Backs of Tributary Creeks

Fishing backs of tributary creeks is another fruitful summer tactic. Bass like these areas because of cooler temperatures, higher oxygen levels and good food supplies. Spring-fed creeks are especially productive.

Look for tributaries with steady current and plentiful woody cover. Motor your boat upstream, then fish your way out, casting a Texas-rigged plastic worm or other weedless lure around cover in the creek channel and along both banks.

Bridge Pilings and Adjacent Riprap

Summer bass also orient to bridge pilings and deep riprap. These structures offer a combination of hot-weather drawing cards, including current, depth, forage and cover. Bass may be suspended near pilings, on shoreline riprap or along the channel beneath the bridge.

While watching your sonar, ease your boat along pilings and note the depth of fish concentrations. Then back away and cast beyond the pilings, allowing your lure to fall to the correct depth before beginning a slow retrieve. Keep the lure close to pilings or rocks, bumping them occasionally. A plastic frog or rat hopping off the riprap into adjacent water may draw smashing strikes, too.

Stump Fields

Near dawn and dusk, you may find summer bass in stump fields on deep flats near bottom channels. These fish often scatter, but by fan-casting plastics or crankbaits from an anchored boat, you’ll often catch loads of nice largemouths.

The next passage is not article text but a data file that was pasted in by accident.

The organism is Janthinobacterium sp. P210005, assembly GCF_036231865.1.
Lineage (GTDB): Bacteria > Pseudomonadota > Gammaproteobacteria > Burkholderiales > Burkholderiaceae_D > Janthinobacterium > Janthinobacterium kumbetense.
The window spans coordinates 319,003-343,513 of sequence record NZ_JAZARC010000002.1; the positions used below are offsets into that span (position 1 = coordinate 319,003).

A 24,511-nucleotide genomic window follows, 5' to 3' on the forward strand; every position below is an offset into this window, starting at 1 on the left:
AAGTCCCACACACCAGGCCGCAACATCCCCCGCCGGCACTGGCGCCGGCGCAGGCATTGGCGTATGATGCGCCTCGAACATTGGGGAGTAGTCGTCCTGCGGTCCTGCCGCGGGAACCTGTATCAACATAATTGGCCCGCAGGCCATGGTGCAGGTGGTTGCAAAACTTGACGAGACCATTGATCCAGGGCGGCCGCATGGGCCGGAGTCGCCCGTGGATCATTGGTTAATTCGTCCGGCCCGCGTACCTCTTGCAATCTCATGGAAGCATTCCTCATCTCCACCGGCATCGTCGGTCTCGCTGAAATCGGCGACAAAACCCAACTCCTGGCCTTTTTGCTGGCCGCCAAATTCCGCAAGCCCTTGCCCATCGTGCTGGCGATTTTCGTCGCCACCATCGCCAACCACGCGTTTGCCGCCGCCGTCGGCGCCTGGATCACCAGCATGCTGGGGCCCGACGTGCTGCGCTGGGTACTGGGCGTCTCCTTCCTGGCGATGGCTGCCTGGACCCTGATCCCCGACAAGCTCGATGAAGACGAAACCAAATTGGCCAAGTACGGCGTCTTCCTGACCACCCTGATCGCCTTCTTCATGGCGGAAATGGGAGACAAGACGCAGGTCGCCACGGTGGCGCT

When you catch one fish, cast immediately to the same spot, repeating until you no longer catch fish. If you don’t find a bass again quickly, move. A common mistake is staying in one place too long.

Inundated Lakes and Ponds

Small ponds and lakes inundated when larger lakes fill are prime locales for hot-weather largemouths. These offer easy access to deep-water holding areas and shallow feeding spots. They’re especially productive in large shallow lakes.

Pinpoint the spot with your boat’s sonar, then look within it for points, drop-offs or humps that may attract bass. If scattered trees or stumps exist around the perimeter, fish them carefully.

Cypress Trees

Bald cypresses attract bass wherever they are found. Largemouths won’t be around the same trees year-round, however. In summer, action is best around cypresses in or near the deepest water, trees you’ll need a boat to fish.

Narrow your fishing areas to particular types of trees. Cypresses standing alone or in small clusters offshore often indicate the presence of an underwater hump and always are worth trying. Trees with big open hollows also should be checked as lunker largemouths hide in dark interiors to ambush prey. Also focus on the outermost cypress trees on points and trees with lots of visible knees some distance from the buttressed trunk.

We’ve discussed only 10 hotspots; there are dozens more. What’s important to remember is this: the best boat, bait and tackle are useless unless hungry bass are nearby. If you take time to find the best areas, however, and present your bait in the right manner, the odds improve for catching lots of summer largemouths, including occasional trophies.